Gupta, A., Johnson, J., Alahi, A., Fei-Fei, L..  2017.  Characterizing and Improving Stability in Neural Style Transfer. 2017 IEEE International Conference on Computer Vision (ICCV). :4087–4096.

Recent progress in style transfer on images has focused on improving the quality of stylized images and speed of methods. However, real-time methods are highly unstable resulting in visible flickering when applied to videos. In this work we characterize the instability of these methods by examining the solution set of the style transfer objective. We show that the trace of the Gram matrix representing style is inversely related to the stability of the method. Then, we present a recurrent convolutional network for real-time video style transfer which incorporates a temporal consistency loss and overcomes the instability of prior methods. Our networks can be applied at any resolution, do not require optical flow at test time, and produce high quality, temporally consistent stylized videos in real-time.

Oraby, Shereen.  2017.  Characterizing and Modeling Linguistic Style in Dialogue for Intelligent Social Agents. Proceedings of the 22Nd International Conference on Intelligent User Interfaces Companion. :189–192.
With increasing interest in the development of intelligent agents capable of learning, proficiently automating tasks, and gaining world knowledge, the importance of integrating the ability to converse naturally with users is more crucial now than ever before. This thesis aims to understand and characterize different aspects of social language to facilitate the development of intelligent agents that are socially aware and able to engage users to a level that was not previously possible with language generation systems. Using various machine learning algorithms and data-driven approaches to model the nuances of social language in dialogue, such as factual and emotional expression, sarcasm and humor and the related subclasses of rhetorical questions and hyperbole, we can come closer to modeling the characteristics of the social language that allows us to express emotion and knowledge, and thereby exhibit these styles in the agents we develop.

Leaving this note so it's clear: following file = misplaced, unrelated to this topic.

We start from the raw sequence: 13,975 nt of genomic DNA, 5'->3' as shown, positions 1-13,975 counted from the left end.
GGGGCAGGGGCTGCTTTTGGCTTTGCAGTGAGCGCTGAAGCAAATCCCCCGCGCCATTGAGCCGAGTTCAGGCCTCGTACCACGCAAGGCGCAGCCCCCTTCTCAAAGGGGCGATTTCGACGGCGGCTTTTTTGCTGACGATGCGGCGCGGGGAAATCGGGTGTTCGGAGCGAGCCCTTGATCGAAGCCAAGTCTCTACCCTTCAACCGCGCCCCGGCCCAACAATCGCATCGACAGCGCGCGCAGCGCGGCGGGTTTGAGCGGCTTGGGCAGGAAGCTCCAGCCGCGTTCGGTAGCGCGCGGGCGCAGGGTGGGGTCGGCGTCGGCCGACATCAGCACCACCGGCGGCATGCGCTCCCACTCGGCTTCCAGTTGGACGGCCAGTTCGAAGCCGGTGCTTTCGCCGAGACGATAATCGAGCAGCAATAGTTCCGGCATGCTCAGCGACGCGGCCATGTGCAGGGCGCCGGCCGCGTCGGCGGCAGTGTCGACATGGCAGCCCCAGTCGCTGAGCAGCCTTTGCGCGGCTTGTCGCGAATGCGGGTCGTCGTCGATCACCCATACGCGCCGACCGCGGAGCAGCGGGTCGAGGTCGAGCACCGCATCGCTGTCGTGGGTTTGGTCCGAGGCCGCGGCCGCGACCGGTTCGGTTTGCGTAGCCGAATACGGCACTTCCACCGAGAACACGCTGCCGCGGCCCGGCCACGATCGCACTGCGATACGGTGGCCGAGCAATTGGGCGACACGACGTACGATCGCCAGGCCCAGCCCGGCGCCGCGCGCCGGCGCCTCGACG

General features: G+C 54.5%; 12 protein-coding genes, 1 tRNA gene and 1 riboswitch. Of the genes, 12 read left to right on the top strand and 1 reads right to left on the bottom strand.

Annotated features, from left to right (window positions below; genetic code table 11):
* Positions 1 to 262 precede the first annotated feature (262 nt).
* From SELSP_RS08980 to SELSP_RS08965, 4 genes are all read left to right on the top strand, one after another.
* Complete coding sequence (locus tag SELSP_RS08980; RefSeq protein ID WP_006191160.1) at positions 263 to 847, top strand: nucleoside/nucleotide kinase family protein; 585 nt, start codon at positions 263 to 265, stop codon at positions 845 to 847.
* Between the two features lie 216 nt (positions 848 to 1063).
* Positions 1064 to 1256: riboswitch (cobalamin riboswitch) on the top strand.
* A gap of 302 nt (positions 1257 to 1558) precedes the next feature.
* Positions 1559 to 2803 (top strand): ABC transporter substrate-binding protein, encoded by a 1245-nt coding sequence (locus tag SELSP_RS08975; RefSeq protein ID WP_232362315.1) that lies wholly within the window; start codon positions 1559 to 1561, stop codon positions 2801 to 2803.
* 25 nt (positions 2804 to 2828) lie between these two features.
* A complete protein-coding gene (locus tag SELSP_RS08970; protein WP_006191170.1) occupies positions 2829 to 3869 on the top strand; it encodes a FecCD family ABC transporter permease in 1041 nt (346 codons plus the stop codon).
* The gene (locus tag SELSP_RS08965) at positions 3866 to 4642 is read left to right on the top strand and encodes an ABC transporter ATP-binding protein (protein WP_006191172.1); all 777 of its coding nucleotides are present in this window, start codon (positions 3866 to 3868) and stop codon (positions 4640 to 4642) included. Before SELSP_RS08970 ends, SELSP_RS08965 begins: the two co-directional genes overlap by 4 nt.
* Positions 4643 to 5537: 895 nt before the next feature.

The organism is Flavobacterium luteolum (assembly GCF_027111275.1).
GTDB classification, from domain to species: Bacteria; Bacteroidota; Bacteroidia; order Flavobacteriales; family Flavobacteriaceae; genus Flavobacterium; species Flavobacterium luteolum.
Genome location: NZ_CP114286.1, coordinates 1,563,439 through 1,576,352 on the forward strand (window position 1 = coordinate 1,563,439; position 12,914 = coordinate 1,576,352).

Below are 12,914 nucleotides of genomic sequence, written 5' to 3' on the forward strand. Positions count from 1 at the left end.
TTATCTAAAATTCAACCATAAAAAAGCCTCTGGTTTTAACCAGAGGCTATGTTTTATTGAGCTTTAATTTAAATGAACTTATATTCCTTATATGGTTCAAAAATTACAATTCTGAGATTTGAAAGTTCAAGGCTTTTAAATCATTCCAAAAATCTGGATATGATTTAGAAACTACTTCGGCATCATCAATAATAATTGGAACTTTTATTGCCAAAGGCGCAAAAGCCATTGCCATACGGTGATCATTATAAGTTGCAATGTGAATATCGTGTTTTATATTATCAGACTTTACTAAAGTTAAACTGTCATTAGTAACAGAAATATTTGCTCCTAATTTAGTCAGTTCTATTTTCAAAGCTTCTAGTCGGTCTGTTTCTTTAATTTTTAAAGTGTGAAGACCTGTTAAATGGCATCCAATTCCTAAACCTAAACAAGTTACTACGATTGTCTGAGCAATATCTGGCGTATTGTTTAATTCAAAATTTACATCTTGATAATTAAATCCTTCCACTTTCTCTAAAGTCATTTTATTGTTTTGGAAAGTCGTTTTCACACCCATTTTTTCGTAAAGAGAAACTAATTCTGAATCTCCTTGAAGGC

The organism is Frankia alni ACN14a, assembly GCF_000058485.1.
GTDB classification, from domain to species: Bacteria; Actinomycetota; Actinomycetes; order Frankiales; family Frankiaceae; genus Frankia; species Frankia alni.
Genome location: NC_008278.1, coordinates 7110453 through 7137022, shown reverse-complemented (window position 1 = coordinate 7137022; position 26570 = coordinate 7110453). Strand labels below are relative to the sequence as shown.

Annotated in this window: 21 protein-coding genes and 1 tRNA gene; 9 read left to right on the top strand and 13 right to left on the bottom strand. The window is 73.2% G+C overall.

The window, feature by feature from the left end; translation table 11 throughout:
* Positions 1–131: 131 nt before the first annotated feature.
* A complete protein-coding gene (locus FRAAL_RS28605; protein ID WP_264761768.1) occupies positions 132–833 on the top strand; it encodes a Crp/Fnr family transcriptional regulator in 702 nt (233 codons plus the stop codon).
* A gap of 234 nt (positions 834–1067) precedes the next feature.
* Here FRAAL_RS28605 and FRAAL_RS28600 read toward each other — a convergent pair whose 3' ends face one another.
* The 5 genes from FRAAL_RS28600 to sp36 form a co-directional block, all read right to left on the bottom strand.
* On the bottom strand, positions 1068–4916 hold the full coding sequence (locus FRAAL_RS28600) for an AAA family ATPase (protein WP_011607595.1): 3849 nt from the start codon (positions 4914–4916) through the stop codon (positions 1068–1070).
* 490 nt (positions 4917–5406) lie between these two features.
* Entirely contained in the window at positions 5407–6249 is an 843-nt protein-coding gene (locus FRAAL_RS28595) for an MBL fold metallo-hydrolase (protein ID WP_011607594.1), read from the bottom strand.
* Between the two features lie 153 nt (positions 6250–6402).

Wang, Brandon, Li, Xiaoye, de Aguiar, Leandro P., Menasche, Daniel S., Shafiq, Zubair.  2017.  Characterizing and Modeling Patching Practices of Industrial Control Systems. Proceedings of the 2017 ACM SIGMETRICS / International Conference on Measurement and Modeling of Computer Systems. :9–9.

Industrial Control Systems (ICS) are widely deployed in mission critical infrastructures such as manufacturing, energy, and transportation. The mission critical nature of ICS devices poses important security challenges for ICS vendors and asset owners. In particular, the patching of ICS devices is usually deferred to scheduled production outages so as to prevent potential operational disruption of critical systems. In this paper, we present the results from our longitudinal measurement and characterization study of ICS patching behavior. Our analysis of more than 100 thousand Internet-exposed ICS devices reveals that fewer than 30% upgrade to newer patched versions within 60 days of a vulnerability disclosure. Based on our measurement and analysis, we further propose a model to forecast the patching behavior of ICS devices.

Yu, Misun, Ma, Yu-Seung, Bae, Doo-Hwan.  2016.  Characterizing Non-deadlock Concurrency Bug Fixes in Open-source Java Programs. Proceedings of the 31st Annual ACM Symposium on Applied Computing. :1534–1537.

Fixing a non-deadlock concurrency bug is a difficult job that sometimes introduces additional bugs and requires a long time. To overcome this difficulty and efficiently perform fixing jobs, engineers should have broad knowledge of various fix patterns, and the ability to select the most proper one among those patterns based on quantitative data gathered from real-world bug databases. In this paper, we provide a real-world characteristic study on the fixes of non-deadlock concurrency bugs to help engineers responsible for program maintenance. In particular, we examine various fix patterns and the factors that influence the selection of those patterns with respect to the preexistence of locks and failure types. Our results will provide useful information for engineers who write bug patches, and researchers who study efficient testing and fixing techniques.

Fontugne, Romain, Mazel, Johan, Fukuda, Kensuke.  2016.  Characterizing Roles and Spatio-Temporal Relations of C&C Servers in Large-Scale Networks. Proceedings of the 2016 ACM International on Workshop on Traffic Measurements for Cybersecurity. :12–23.